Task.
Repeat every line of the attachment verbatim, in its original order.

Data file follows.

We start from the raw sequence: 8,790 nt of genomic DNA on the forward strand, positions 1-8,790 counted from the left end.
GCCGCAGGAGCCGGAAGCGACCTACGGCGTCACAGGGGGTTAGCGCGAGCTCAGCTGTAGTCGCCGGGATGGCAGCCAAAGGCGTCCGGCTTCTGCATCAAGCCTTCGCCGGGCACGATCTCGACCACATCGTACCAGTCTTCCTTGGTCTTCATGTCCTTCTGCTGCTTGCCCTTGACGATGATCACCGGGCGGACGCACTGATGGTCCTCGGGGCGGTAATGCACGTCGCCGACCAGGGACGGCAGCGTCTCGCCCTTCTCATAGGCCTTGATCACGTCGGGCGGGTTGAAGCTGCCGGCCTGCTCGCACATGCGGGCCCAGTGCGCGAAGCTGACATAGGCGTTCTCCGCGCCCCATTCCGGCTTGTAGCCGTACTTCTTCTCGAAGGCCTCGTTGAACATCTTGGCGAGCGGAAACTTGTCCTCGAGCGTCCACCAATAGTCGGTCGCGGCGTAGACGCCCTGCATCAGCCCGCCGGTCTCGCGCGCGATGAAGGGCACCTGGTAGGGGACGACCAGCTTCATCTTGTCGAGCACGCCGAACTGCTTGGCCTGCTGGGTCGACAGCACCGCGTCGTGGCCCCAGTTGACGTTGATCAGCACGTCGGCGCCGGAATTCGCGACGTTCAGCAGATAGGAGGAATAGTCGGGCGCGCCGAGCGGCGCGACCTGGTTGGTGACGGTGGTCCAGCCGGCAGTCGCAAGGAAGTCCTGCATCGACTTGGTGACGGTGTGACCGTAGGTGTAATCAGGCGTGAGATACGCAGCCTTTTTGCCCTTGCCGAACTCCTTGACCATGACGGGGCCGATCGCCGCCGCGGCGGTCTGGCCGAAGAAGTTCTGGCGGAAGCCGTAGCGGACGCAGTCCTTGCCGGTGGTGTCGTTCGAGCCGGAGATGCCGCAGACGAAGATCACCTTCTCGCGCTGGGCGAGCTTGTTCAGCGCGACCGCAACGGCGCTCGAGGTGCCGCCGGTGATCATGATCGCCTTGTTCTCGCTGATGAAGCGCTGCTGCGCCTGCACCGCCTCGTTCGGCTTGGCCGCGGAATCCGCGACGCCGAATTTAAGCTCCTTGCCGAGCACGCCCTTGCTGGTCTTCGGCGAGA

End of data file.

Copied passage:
We start from the raw sequence: 8,790 nt of genomic DNA on the forward strand, positions 1-8,790 counted from the left end.
GCCGCAGGAGCCGGAAGCGACCTACGGCGTCACAGGGGGTTAGCGCGAGCTCAGCTGTAGTCGCCGGGATGGCAGCCAAAGGCGTCCGGCTTCTGCATCAAGCCTTCGCCGGGCACGATCTCGACCACATCGTACCAGTCTTCCTTGGTCTTCATGTCCTTCTGCTGCTTGCCCTTGACGATGATCACCGGGCGGACGCACTGATGGTCCTCGGGGCGGTAATGCACGTCGCCGACCAGGGACGGCAGCGTCTCGCCCTTCTCATAGGCCTTGATCACGTCGGGCGGGTTGAAGCTGCCGGCCTGCTCGCACATGCGGGCCCAGTGCGCGAAGCTGACATAGGCGTTCTCCGCGCCCCATTCCGGCTTGTAGCCGTACTTCTTCTCGAAGGCCTCGTTGAACATCTTGGCGAGCGGAAACTTGTCCTCGAGCGTCCACCAATAGTCGGTCGCGGCGTAGACGCCCTGCATCAGCCCGCCGGTCTCGCGCGCGATGAAGGGCACCTGGTAGGGGACGACCAGCTTCATCTTGTCGAGCACGCCGAACTGCTTGGCCTGCTGGGTCGACAGCACCGCGTCGTGGCCCCAGTTGACGTTGATCAGCACGTCGGCGCCGGAATTCGCGACGTTCAGCAGATAGGAGGAATAGTCGGGCGCGCCGAGCGGCGCGACCTGGTTGGTGACGGTGGTCCAGCCGGCAGTCGCAAGGAAGTCCTGCATCGACTTGGTGACGGTGTGACCGTAGGTGTAATCAGGCGTGAGATACGCAGCCTTTTTGCCCTTGCCGAACTCCTTGACCATGACGGGGCCGATCGCCGCCGCGGCGGTCTGGCCGAAGAAGTTCTGGCGGAAGCCGTAGCGGACGCAGTCCTTGCCGGTGGTGTCGTTCGAGCCGGAGATGCCGCAGACGAAGATCACCTTCTCGCGCTGGGCGAGCTTGTTCAGCGCGACCGCAACGGCGCTCGAGGTGCCGCCGGTGATCATGATCGCCTTGTTCTCGCTGATGAAGCGCTGCTGCGCCTGCACCGCCTCGTTCGGCTTGGCCGCGGAATCCGCGACGCCGAATTTAAGCTCCTTGCCGAGCACGCCCTTGCTGGTCTTCGGCGAGA